Writing and the Brain

This is an excerpt from fascinating article on writing and its origins within the brain from Writing Like Crazy: a Word on the Brain by Alice Weaver Flaherty. It explores the biological and social factors contributing to the conditions of hypergraphia (the overwhelming urge to write) and writer’s block.

But how to explain — and help — people who know how to write, seem to want desperately to write, and yet do not? This question is, of course, a special case of what to do with creative block in all fields. The scourge of block, and its handmaid procrastination, have been documented since the ancient Egyptians, who had two separate hieroglyphs for the latter. Does writer’s block have a neurological basis that is the opposite of hypergraphia? Yes — in certain respects. Block is highly associated with depression, just as hypergraphia is with mania. And block shares with depression some features of frontal-lobe alteration, including lack of initiative and excessive self-criticism. There is evidence for a push-pull interaction between temporal and frontal lobes in creativity, an axis that turns sideways the 1970s theory of right brain-left brain interactions. While a link between block and depression seems to fly in the face of the conventional wisdom that professional writers often suffer from depression, the fact is that talented writers are actually more likely to be blocked than poor writers. (This is true outside of literature as well. The tremendous outpouring of Leonardo da Vinci’s ideas, for instance, was matched only by his long list of giant unfinished projects.) Most writers with depression do their writing not while depressed, but while on the edge of a mood change, or in a rebound euphoria. Indeed, many writers who carry the diagnosis of depression actually have mild bipolar disorder. This in part explains why writers can have odd combinations of block and hypergraphia simultaneously. For instance, the modern equivalent of Eliot’s Mr. Casaubon, blocked on his grand Key to All Mythologies, may instead turn out megabytes of e-mail messages and blogs a day.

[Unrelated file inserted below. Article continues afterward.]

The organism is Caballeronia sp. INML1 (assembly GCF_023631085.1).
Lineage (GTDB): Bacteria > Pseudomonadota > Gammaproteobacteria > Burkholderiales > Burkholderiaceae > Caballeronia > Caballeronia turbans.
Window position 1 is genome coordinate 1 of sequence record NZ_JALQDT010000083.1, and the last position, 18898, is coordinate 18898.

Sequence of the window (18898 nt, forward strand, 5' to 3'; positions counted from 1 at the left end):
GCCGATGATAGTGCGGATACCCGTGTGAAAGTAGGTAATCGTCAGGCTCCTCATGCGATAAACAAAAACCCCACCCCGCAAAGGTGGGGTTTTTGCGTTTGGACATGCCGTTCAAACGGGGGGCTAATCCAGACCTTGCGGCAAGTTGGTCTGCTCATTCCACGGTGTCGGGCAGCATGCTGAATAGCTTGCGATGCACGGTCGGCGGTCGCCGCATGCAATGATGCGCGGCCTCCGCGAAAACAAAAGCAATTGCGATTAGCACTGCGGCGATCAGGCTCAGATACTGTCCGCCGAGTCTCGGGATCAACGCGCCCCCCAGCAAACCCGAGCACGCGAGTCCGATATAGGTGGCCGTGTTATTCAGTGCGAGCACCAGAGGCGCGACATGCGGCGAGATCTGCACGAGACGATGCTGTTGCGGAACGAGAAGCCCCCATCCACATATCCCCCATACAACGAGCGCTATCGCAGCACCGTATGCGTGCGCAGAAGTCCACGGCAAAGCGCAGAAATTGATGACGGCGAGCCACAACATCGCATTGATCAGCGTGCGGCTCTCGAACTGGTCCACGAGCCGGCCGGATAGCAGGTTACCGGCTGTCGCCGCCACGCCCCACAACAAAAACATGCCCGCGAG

Such genre specificity in block is more evidence that block is not a problem with cortical writing skills but with limbic drives. Yet many college programs fight block with cognitive strategies, such as making an outline and brainstorming, or with cognitive-behavioral therapy. While these are often appropriate, remembering that block is a brain state as well as a mental state can provide alternate approaches — and not necessarily involving drugs such as antidepressants or stimulants. For instance, a writer who finds that his creativity and productivity plummet around Thanksgiving and Christmas every year may blame his lack of motivation, or wonder if the stress of seeing his dysfunctional family twice in two months is what is doing it. Yet a significant winter dip in creative output has been documented by researchers for artists in general. It is most likely due to shorter day length, which triggers an unpleasant hibernation instinct even in those of us who don’t have full-blown seasonal affective disorder. The writer described here may therefore find setting a small light box on the table next to his breakfast cereal would have a more immediate benefit to his productivity than would working through issues with his mother — although the latter option, of course, may have other benefits.

It’s a lengthy article, but well worth the time to read.

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